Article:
| || |An Alphabetical Analysis Volume 8 - Prophetic Truth - Page 128 of 304 INDEX | |
That the Hebrew can use the word 'week' or 'sabbath', where we today
would use 'seven', a passage in Leviticus will show, for in the eighth verse
of chapter 25, 'seven sabbaths of years' is defined as a period of 'seven
times seven years'.
The Seven Sevens and the Sixty and Two Sevens
The angel interpreter divides this great period of 490 years into three
7 x 7 or 49 years, which starts from the decree to rebuild Jerusalem.
62 x 7, or 434 years, which starts with the completion of the wall and
runs on until the crucifixion of Christ.
The one 7, the final 'week' (Dan. 9:27), which is the great period
covered by the book of the Revelation.
If these numbers be added together we have 490 years. But, during the
first 49 or 7 x 7 of these years, Israel were still outside of Divine favour.
Nehemiah said of the times:
'The remnant that are left of the captivity there in the province are
in great affliction and reproach: the wall of Jerusalem also is broken
down, and the gates thereof are burned with fire' (1:3).
This 'lo -ammi' condition did not change until the wall of the city had
been rebuilt. This brings us to the second set of weeks, the 62 x 7, or 434
years, which leads us from the finishing of the wall to the crucifixion of
Christ a.d. 29.
Nehemiah 1:1 to 2:8. 'The going forth of the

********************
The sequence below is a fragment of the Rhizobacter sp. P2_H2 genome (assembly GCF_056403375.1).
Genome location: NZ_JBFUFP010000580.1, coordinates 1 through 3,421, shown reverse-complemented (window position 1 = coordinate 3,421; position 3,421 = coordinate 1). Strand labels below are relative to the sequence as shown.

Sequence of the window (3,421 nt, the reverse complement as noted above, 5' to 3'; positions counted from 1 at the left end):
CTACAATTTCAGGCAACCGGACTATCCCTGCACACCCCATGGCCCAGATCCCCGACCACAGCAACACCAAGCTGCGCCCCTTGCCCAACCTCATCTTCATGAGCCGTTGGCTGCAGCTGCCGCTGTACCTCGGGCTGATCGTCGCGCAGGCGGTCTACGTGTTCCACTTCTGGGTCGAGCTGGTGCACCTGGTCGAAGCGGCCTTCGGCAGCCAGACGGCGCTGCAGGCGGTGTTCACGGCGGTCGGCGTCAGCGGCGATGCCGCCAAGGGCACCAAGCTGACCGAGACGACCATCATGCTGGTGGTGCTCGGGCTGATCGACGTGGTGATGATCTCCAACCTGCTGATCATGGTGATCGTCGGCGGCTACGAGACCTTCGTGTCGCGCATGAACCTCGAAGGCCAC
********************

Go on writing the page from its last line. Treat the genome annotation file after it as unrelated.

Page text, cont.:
The twentieth year of Artaxerxes.
Nehemiah obtains leave of absence (Neh. 13:6).
The dedication of the temple.
ends the 49 years of Daniel 9, and commences the
62 x 7 of the same prediction.
This means that we have the period of the Acts of the Apostles covered
by the angel's prophecy, and so we do no violence to truth by not cutting
Israel off until Acts 28 is reached. There remain, therefore, three sevens
of years to be fulfilled, the last of which is the subject of so much intense
teaching in the book of the Revelation. It is suggestive that there are
three outstanding sevens in the Apocalypse, the seven seals, the seven
trumpets and the seven vials, which bring the prophecy to its close.
For a fuller exposition of Daniel 9 with Chart, see Seventy Weeks4,9;
and for Daniel 2 see Image of Daniel 2 (p. 317).
David is mentioned nearly sixty times in the New Testament, and of that
number, seven references are of prophetic interest. They are the following: